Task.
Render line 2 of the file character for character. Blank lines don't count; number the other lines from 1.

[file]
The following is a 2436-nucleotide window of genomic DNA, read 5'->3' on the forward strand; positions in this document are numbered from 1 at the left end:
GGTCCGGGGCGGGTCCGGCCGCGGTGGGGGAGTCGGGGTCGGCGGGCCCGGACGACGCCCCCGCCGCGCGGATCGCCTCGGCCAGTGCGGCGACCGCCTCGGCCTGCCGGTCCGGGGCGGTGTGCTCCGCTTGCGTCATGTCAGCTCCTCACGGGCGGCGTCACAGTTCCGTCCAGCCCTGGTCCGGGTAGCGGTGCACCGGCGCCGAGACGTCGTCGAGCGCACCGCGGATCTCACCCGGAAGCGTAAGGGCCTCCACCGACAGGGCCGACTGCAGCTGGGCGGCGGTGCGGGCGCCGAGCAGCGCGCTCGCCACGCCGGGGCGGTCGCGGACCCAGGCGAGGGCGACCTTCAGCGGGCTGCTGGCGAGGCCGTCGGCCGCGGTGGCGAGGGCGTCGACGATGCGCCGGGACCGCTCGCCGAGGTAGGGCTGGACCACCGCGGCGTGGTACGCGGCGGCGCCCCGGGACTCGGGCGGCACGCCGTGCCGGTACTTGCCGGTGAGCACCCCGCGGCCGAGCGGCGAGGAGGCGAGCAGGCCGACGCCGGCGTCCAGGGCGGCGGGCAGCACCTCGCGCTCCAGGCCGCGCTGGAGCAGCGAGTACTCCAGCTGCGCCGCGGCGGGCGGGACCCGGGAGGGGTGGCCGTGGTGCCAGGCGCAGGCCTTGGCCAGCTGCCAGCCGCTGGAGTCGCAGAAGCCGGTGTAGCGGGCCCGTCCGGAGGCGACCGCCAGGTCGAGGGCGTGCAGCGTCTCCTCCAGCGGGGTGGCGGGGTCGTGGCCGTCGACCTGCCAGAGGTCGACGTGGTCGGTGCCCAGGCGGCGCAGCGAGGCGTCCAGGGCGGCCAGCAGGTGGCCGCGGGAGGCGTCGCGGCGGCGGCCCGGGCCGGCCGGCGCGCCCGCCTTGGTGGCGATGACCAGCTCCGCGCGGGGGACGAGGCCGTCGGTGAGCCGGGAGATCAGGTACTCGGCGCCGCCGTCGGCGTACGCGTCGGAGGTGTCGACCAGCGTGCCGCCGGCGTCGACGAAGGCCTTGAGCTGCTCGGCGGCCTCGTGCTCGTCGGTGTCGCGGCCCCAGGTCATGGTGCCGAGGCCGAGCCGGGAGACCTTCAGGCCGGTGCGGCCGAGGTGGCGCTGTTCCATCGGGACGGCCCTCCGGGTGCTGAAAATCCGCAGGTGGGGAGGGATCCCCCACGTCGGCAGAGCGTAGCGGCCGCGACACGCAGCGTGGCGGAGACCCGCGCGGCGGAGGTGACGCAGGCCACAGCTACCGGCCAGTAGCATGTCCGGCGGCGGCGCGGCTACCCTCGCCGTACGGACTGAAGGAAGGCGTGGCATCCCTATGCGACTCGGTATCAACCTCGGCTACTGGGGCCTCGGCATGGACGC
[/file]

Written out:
GGTCCGGGGCGGGTCCGGCCGCGGTGGGGGAGTCGGGGTCGGCGGGCCCGGACGACGCCCCCGCCGCGCGGATCGCCTCGGCCAGTGCGGCGACCGCCTCGGCCTGCCGGTCCGGGGCGGTGTGCTCCGCTTGCGTCATGTCAGCTCCTCACGGGCGGCGTCACAGTTCCGTCCAGCCCTGGTCCGGGTAGCGGTGCACCGGCGCCGAGACGTCGTCGAGCGCACCGCGGATCTCACCCGGAAGCGTAAGGGCCTCCACCGACAGGGCCGACTGCAGCTGGGCGGCGGTGCGGGCGCCGAGCAGCGCGCTCGCCACGCCGGGGCGGTCGCGGACCCAGGCGAGGGCGACCTTCAGCGGGCTGCTGGCGAGGCCGTCGGCCGCGGTGGCGAGGGCGTCGACGATGCGCCGGGACCGCTCGCCGAGGTAGGGCTGGACCACCGCGGCGTGGTACGCGGCGGCGCCCCGGGACTCGGGCGGCACGCCGTGCCGGTACTTGCCGGTGAGCACCCCGCGGCCGAGCGGCGAGGAGGCGAGCAGGCCGACGCCGGCGTCCAGGGCGGCGGGCAGCACCTCGCGCTCCAGGCCGCGCTGGAGCAGCGAGTACTCCAGCTGCGCCGCGGCGGGCGGGACCCGGGAGGGGTGGCCGTGGTGCCAGGCGCAGGCCTTGGCCAGCTGCCAGCCGCTGGAGTCGCAGAAGCCGGTGTAGCGGGCCCGTCCGGAGGCGACCGCCAGGTCGAGGGCGTGCAGCGTCTCCTCCAGCGGGGTGGCGGGGTCGTGGCCGTCGACCTGCCAGAGGTCGACGTGGTCGGTGCCCAGGCGGCGCAGCGAGGCGTCCAGGGCGGCCAGCAGGTGGCCGCGGGAGGCGTCGCGGCGGCGGCCCGGGCCGGCCGGCGCGCCCGCCTTGGTGGCGATGACCAGCTCCGCGCGGGGGACGAGGCCGTCGGTGAGCCGGGAGATCAGGTACTCGGCGCCGCCGTCGGCGTACGCGTCGGAGGTGTCGACCAGCGTGCCGCCGGCGTCGACGAAGGCCTTGAGCTGCTCGGCGGCCTCGTGCTCGTCGGTGTCGCGGCCCCAGGTCATGGTGCCGAGGCCGAGCCGGGAGACCTTCAGGCCGGTGCGGCCGAGGTGGCGCTGTTCCATCGGGACGGCCCTCCGGGTGCTGAAAATCCGCAGGTGGGGAGGGATCCCCCACGTCGGCAGAGCGTAGCGGCCGCGACACGCAGCGTGGCGGAGACCCGCGCGGCGGAGGTGACGCAGGCCACAGCTACCGGCCAGTAGCATGTCCGGCGGCGGCGCGGCTACCCTCGCCGTACGGACTGAAGGAAGGCGTGGCATCCCTATGCGACTCGGTATCAACCTCGGCTACTGGGGCCTCGGCATGGACGC